Throughout the upheavals of the COVID-19 health crisis, staff at the Jewish General Hospital have been able to count on one reliable source of comfort: An army of devoted kitchen workers who have kept colleagues—and patients—well fed.
Members of the Food Services team are among the unsung heroes of the coronavirus outbreak. From their bustling kitchen in Pavilion B, cooks, cooks’ helpers and food service attendants have remained a steadfast presence through the pandemic, preparing more than 2,000 meals every day.
“It’s been tough, but we pushed through. Everybody was very dedicated,” says Anna Dimitrakopoulos, Chief of Food Services at the JGH. “I’m so proud of our staff and supervisors; they didn’t let anyone down.”
To keep stomachs full, staff had to overcome their own worries about catching the virus or passing it on to their families. One kitchen supervisor insisted that his wife and three children relocate to a cottage in the Laurentians during the pandemic. Another moved out of her house and rented an apartment near the hospital to avoid putting her family at risk.
They did so to ensure they could remain healthy—and keep serving others. “Some were scared. They could have easily said, ‘I’m not comfortable coming in,’” Ms. Dimitrakopoulos says. “But they made sacrifices, put their faith in the hospital’s policies, and worked hard to keep patients and staff safe and healthy.”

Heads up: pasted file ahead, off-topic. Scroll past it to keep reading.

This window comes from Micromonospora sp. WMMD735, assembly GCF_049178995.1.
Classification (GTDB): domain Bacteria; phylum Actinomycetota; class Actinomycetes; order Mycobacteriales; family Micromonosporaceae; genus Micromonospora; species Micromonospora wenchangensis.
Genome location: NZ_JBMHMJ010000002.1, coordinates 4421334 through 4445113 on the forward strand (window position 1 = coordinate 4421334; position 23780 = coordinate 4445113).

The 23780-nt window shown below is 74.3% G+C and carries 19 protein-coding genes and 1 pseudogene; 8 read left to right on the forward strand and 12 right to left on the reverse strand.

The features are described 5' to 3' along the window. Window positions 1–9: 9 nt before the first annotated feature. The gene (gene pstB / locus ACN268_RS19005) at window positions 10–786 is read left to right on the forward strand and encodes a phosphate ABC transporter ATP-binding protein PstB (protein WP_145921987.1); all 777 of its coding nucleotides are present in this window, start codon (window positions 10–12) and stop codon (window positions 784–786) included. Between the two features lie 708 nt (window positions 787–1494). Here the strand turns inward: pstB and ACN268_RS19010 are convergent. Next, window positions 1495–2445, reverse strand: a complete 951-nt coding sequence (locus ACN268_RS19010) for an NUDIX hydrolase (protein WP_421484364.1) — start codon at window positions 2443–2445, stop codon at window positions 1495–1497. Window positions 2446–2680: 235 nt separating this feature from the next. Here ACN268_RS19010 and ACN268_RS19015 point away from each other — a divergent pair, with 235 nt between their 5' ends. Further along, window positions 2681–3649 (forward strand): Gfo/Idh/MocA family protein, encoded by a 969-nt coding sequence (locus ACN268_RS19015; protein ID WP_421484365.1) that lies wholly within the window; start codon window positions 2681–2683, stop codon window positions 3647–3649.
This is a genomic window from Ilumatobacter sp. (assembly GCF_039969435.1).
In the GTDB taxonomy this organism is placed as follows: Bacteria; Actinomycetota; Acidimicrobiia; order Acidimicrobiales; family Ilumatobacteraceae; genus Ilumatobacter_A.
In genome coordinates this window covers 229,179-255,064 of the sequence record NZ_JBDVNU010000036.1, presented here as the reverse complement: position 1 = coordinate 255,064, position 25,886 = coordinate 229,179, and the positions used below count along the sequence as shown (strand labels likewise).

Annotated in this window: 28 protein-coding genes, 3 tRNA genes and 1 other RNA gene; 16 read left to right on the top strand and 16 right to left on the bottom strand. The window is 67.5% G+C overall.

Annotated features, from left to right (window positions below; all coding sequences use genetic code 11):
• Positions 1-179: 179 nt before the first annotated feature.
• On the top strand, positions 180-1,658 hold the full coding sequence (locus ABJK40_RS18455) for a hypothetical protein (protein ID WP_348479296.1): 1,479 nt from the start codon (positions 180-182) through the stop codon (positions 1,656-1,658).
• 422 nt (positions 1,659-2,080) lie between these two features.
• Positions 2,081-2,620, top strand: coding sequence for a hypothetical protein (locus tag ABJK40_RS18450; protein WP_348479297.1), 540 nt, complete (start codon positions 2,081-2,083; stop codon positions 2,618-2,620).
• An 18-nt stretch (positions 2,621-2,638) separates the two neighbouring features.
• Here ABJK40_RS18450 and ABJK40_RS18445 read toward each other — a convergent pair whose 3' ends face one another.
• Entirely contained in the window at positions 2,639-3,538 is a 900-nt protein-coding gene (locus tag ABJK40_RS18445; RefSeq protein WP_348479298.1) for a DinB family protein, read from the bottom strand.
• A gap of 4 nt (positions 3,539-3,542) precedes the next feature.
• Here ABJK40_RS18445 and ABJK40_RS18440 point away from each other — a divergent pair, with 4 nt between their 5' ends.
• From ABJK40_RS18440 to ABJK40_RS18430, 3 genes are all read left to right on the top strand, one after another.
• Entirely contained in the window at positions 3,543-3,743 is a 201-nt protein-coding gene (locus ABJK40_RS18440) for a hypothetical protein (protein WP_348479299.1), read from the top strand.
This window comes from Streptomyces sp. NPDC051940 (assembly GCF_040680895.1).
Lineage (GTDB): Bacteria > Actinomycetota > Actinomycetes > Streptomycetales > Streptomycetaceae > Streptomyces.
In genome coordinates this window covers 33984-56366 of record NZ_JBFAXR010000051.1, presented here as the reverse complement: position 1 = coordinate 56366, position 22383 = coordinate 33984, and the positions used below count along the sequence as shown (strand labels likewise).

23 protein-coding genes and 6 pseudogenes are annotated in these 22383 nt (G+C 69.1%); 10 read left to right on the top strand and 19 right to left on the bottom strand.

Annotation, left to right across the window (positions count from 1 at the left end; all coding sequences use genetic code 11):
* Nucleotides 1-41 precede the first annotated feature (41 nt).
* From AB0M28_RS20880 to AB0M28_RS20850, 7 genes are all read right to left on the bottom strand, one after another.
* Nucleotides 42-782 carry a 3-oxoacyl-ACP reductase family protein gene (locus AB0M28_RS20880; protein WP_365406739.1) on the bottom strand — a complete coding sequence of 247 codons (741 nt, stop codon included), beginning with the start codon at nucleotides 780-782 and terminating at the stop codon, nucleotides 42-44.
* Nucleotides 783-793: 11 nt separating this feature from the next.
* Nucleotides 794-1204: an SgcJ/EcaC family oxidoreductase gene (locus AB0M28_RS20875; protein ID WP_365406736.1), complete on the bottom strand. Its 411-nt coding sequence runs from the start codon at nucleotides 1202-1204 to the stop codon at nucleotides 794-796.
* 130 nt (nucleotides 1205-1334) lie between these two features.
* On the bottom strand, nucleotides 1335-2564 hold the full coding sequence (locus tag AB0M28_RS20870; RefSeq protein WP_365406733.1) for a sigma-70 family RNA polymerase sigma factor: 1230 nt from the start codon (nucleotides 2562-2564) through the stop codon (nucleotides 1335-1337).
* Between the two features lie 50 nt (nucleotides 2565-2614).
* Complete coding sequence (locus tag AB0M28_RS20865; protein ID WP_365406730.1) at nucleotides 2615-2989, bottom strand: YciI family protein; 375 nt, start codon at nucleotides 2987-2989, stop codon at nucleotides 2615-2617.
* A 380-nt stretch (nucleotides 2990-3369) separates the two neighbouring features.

The Food Services kitchen is a hive of activity, seven days a week. Staff move around gleaming stainless-steel vats, reach for giant hanging pots and pans, and stand at an assembly line to load food and beverages on trays. One day recently, a welcoming aroma of soup filled the air, along with whirring noise of pureeing blenders and the friendly chatter of staff.
The early days of the coronavirus outbreak were tense. When COVID-19 first erupted, so did threats to the food supply. The Food Services team worked behind the scenes, stocking up on non-perishables like cereals, canned goods and legumes (such as peas and beans), along with an inventory of fish, chicken and meat. They also scrambled to secure extra quantities of disposable dishware, which would become indispensable for limiting contamination among COVID-positive patients.
“It was chaotic and stressful at first,” Ms. Dimitrakopoulos says.
Once supplies were in place, staff moved quickly to ensure that their colleagues at the JGH—a designated COVID-19 treatment centre—were fed during their work shifts. With restaurants shuttered due to the pandemic, Food Services introduced daily specials every other week at the Pavilion K cafeteria, keeping the food court operating at full capacity.
Meanwhile, they worked with the Infection Prevention and Control team to overhaul the basic routine of delivering meals to patients. Food trolleys were left outside hot zones, with nursing staff distributing the meals to patients’ rooms. Everything was carefully sterilized afterwards.
The experience was demanding, but it has prepared the team for a possible second wave of the virus. Like a good recipe, the system got tested and fine-tuned for the next time. “Anything can happen now,” Ms. Dimitrakopoulos says, “and we’re ready to go.”